“It’s a learned skill,” Taylor says. “With time, you begin to contextualise and your ability to respond to the world rather than be reactive to it improves. That’s a huge asset to an organisation.”
Monroe, Taylor and Wolfe all agree that companies ignore the talents of older people at their own peril.
“Young workers often inject energy, hunger and agility to their work, while older employees can offer wisdom, stability and resilience,” Wolfe says.
“The key to a healthy workplace is building teams that are diverse in experience, background and personality.
“Younger workers can also benefit from tapping into the networks of their often deeply connected older colleagues, who have business relationships going back decades.”
Preparing for the "third act"
While William Shakespeare outlined seven “acts” in a person’s life (“The Seven Ages of Man”), Irish adult development expert Dr Edward Kelly has opted for just four. By far the most important is the third act, he says, the period a person enters in his or her 50s. Because we are living 25 years longer than our great-grandparents, the period that used to be the final act in a person’s life is now a transition into the fourth.
Kelly dislikes the term “Third Age”, which is commonly applied to this time in a person’s life. He prefers to call it “Third Act” because it is still a period of action.
“What was old age for our grandparents is now middle age for us,” he says.
It is a view shared by many in the profession. Monroe says the word “transition” is usually applied to people “transitioning into retirement”, but it now equally applies to early, mid and late career phases. Transitioning is occurring throughout our careers, not just at the end of it, she says.
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Keith Yeo FCPA, a member of the CPA Australia Third Age Network (TAN) of retired or semi-retired professionals, says that behind it all is a vital “life planning” message.
“A person’s financial plan should in fact be a subset of their overall life plan,” Yeo says. “I would strongly suggest that employees start their life planning by the time they reach 50 years of age, if they haven’t already done so.”
Yeo says that by 50 they would most likely have their home in order and be well advanced in raising and educating their children.
“If a person’s life plan is not where they want it to be at 50 years of age, they still have sufficient time in the workforce to move towards their desired work-life balance as an older employee and plan for life after work,” he maintains.
Staying professionally active
TAN committee chair Russell Day says those entering the normal retirement phase after 60 need to keep themselves relevant, but still accommodate change.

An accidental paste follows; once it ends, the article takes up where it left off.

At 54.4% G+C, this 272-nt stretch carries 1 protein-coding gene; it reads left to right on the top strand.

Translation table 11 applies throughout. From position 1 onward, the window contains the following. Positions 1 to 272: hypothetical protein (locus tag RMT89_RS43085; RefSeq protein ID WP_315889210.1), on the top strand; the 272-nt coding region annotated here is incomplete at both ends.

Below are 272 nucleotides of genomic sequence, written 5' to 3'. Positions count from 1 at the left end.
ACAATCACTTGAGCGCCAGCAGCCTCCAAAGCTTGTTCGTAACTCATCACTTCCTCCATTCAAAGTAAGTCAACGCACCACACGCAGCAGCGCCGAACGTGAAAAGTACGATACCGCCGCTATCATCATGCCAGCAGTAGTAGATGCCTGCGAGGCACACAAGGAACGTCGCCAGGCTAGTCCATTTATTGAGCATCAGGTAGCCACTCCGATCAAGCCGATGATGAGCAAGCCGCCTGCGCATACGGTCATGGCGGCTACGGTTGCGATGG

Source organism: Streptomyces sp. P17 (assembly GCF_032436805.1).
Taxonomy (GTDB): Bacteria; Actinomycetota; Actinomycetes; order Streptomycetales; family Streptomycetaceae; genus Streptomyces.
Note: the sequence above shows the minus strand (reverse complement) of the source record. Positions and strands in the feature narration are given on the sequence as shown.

“Instead of being made redundant or getting the sack, the best idea might be to transition down,” Day says.
“You may remain active in practice three days a week or create a situation where you take eight weeks a year off, rather than the standard four.”
He insists that people transitioning into retirement means inclusion, not exclusion. True, they need to reskill in many cases, but networks – both old and new – remain vitally important.
“We’re trying to make older CPA Australia members aware that being a CPA well into your 80s and even 90s is possible – you can give yourself an extra 10 or 20 years that you thought you never had.”
Brian Maguire, principal of Sydney-based mentoring firm Absolute Clarity Communications, is writing a book called You’re Not Done Yet. Maguire says many in their 50s apply for the same jobs as 30 years previously and wonder why rejections keep coming.
They are up against a recruitment market that is conservative, risk averse and template-driven. “They think that if you hire a young person and they’re mediocre, the template is to blame, but if you hire an older person who doesn’t fit the template, you get the blame,” Maguire says.
He notes that only 25 per cent of placements are made by the recruitment market, the rest by networks. List your portable skills and target relevant companies, he advises.
“Don’t ask people for a job, just ask them for advice. Ask them: ‘What do I need for an insight, what do I need to bring to the job?’
“That person will give advice and might say ‘call this person’ and so on. Before you know it, you’re building a network. Don’t go looking for a job, just ask the right people the right questions.”
CPA Australia’s Third Age Network
CPA Australia has two Third Age Network (TAN) groups, in Melbourne and Sydney. TAN groups offer you the opportunity to network, mentor younger CPA Australia members, and promote issues of interest to the Third Age constituency at workshops, discussion groups and luncheons. TAN membership is open to CPA Australia members aged 55 and older.
In addition, members who are 55 and older and who work less than 15 hours (or two days) per week are eligible to join the retired members list and pay reduced CPA Australia membership fees. Members who are younger than 55 and either working part time or no longer working may also put in an application to pay reduced membership fees.
For more information about TAN groups and the retired members list, visit cpaaustralia.com.au/nextphase or call 1300 73 73 73 (within Australia).